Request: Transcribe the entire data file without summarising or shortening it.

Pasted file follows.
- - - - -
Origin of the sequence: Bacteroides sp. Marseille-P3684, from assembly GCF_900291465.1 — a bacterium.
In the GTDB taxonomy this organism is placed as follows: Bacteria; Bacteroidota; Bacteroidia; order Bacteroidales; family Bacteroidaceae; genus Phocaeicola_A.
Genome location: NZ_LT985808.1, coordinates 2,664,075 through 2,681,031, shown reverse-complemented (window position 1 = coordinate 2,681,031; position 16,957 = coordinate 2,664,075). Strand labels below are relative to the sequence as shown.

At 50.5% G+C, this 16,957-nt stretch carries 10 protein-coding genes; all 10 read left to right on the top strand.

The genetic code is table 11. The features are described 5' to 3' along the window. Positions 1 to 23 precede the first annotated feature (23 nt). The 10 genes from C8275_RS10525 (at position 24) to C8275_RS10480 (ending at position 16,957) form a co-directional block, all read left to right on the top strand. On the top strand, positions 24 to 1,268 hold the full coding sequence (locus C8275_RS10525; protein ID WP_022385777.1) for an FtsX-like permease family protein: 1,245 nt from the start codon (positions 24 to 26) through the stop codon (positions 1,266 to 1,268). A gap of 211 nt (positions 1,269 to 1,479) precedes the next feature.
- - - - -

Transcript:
Origin of the sequence: Bacteroides sp. Marseille-P3684, from assembly GCF_900291465.1 — a bacterium.
In the GTDB taxonomy this organism is placed as follows: Bacteria; Bacteroidota; Bacteroidia; order Bacteroidales; family Bacteroidaceae; genus Phocaeicola_A.
Genome location: NZ_LT985808.1, coordinates 2,664,075 through 2,681,031, shown reverse-complemented (window position 1 = coordinate 2,681,031; position 16,957 = coordinate 2,664,075). Strand labels below are relative to the sequence as shown.

At 50.5% G+C, this 16,957-nt stretch carries 10 protein-coding genes; all 10 read left to right on the top strand.

The genetic code is table 11. The features are described 5' to 3' along the window. Positions 1 to 23 precede the first annotated feature (23 nt). The 10 genes from C8275_RS10525 (at position 24) to C8275_RS10480 (ending at position 16,957) form a co-directional block, all read left to right on the top strand. On the top strand, positions 24 to 1,268 hold the full coding sequence (locus C8275_RS10525; protein ID WP_022385777.1) for an FtsX-like permease family protein: 1,245 nt from the start codon (positions 24 to 26) through the stop codon (positions 1,266 to 1,268). A gap of 211 nt (positions 1,269 to 1,479) precedes the next feature.